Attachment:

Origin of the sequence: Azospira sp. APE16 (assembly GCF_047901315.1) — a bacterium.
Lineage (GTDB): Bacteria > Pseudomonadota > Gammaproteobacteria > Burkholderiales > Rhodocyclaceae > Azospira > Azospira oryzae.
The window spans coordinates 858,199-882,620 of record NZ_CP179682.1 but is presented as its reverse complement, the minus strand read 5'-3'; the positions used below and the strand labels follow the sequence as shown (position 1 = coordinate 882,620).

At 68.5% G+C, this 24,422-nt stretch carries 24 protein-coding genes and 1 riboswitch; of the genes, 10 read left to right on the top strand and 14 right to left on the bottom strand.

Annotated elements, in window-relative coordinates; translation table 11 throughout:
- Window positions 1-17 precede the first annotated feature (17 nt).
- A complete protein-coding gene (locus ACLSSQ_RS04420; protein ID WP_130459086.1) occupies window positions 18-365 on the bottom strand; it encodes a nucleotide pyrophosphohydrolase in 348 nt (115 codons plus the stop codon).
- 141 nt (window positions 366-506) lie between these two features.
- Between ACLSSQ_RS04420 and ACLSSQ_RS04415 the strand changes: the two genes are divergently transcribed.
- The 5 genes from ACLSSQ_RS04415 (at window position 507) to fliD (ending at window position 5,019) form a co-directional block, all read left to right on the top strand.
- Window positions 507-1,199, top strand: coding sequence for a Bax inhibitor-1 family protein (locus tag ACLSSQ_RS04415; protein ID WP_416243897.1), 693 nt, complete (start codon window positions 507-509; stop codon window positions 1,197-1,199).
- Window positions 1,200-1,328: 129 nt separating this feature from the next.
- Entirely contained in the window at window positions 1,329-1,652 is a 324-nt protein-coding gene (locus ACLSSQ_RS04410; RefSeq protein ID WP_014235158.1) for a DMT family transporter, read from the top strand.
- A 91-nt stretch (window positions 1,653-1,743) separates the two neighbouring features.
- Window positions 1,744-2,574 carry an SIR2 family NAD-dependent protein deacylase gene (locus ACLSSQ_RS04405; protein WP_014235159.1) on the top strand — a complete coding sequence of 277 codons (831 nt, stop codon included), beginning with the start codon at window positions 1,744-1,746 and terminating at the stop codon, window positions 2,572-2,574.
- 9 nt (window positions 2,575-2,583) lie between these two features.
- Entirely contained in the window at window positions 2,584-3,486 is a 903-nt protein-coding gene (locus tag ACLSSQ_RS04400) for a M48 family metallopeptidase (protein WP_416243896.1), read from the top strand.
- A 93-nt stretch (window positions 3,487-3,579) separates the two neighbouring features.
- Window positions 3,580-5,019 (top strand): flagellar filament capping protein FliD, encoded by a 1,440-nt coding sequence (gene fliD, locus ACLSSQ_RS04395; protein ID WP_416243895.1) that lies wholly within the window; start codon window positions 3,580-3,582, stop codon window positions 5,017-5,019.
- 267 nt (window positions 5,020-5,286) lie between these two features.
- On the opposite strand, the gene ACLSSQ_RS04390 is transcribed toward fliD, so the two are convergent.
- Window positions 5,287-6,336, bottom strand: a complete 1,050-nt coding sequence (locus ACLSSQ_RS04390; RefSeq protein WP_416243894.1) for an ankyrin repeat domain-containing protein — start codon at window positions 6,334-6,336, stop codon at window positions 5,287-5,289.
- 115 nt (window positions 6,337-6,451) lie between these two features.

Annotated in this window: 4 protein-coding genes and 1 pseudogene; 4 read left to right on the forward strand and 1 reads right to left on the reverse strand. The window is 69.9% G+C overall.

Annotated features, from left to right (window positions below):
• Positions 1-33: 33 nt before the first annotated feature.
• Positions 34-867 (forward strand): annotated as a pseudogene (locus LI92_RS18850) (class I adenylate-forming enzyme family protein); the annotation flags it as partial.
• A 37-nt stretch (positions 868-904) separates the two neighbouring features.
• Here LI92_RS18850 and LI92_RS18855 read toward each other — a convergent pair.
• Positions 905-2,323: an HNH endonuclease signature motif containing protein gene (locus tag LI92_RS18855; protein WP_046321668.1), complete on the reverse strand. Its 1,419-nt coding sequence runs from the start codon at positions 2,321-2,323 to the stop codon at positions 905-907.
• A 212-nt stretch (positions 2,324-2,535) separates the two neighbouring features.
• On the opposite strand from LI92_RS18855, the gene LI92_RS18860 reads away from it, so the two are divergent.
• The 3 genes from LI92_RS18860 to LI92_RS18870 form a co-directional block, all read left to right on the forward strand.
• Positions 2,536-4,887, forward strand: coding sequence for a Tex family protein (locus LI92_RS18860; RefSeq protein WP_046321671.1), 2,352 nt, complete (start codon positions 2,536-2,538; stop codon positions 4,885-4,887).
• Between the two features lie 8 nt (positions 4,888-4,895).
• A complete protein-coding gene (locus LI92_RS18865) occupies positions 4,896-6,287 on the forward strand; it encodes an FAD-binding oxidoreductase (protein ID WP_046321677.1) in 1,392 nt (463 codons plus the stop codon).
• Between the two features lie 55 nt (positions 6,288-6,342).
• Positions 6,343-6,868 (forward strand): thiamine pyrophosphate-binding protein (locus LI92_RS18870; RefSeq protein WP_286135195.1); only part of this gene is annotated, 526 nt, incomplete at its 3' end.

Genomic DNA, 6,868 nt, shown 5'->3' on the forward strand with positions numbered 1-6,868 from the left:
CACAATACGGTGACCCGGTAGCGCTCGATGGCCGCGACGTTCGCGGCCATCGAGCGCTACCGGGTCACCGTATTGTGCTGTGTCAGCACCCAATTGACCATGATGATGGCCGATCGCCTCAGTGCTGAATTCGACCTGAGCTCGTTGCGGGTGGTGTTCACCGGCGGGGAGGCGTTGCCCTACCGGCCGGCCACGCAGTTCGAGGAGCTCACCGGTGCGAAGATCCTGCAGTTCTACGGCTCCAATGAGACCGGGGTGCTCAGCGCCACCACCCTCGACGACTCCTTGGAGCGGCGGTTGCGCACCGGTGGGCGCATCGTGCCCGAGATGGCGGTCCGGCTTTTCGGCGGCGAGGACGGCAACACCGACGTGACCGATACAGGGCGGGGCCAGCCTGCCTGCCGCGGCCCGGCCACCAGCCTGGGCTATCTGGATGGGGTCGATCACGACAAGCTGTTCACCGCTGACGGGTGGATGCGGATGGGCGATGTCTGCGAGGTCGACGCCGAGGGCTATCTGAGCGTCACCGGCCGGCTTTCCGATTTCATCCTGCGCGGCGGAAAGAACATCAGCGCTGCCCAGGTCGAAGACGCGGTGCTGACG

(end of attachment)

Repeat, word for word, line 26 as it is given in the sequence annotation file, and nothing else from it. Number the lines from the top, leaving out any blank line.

• Positions 1-33: 33 nt before the first annotated feature.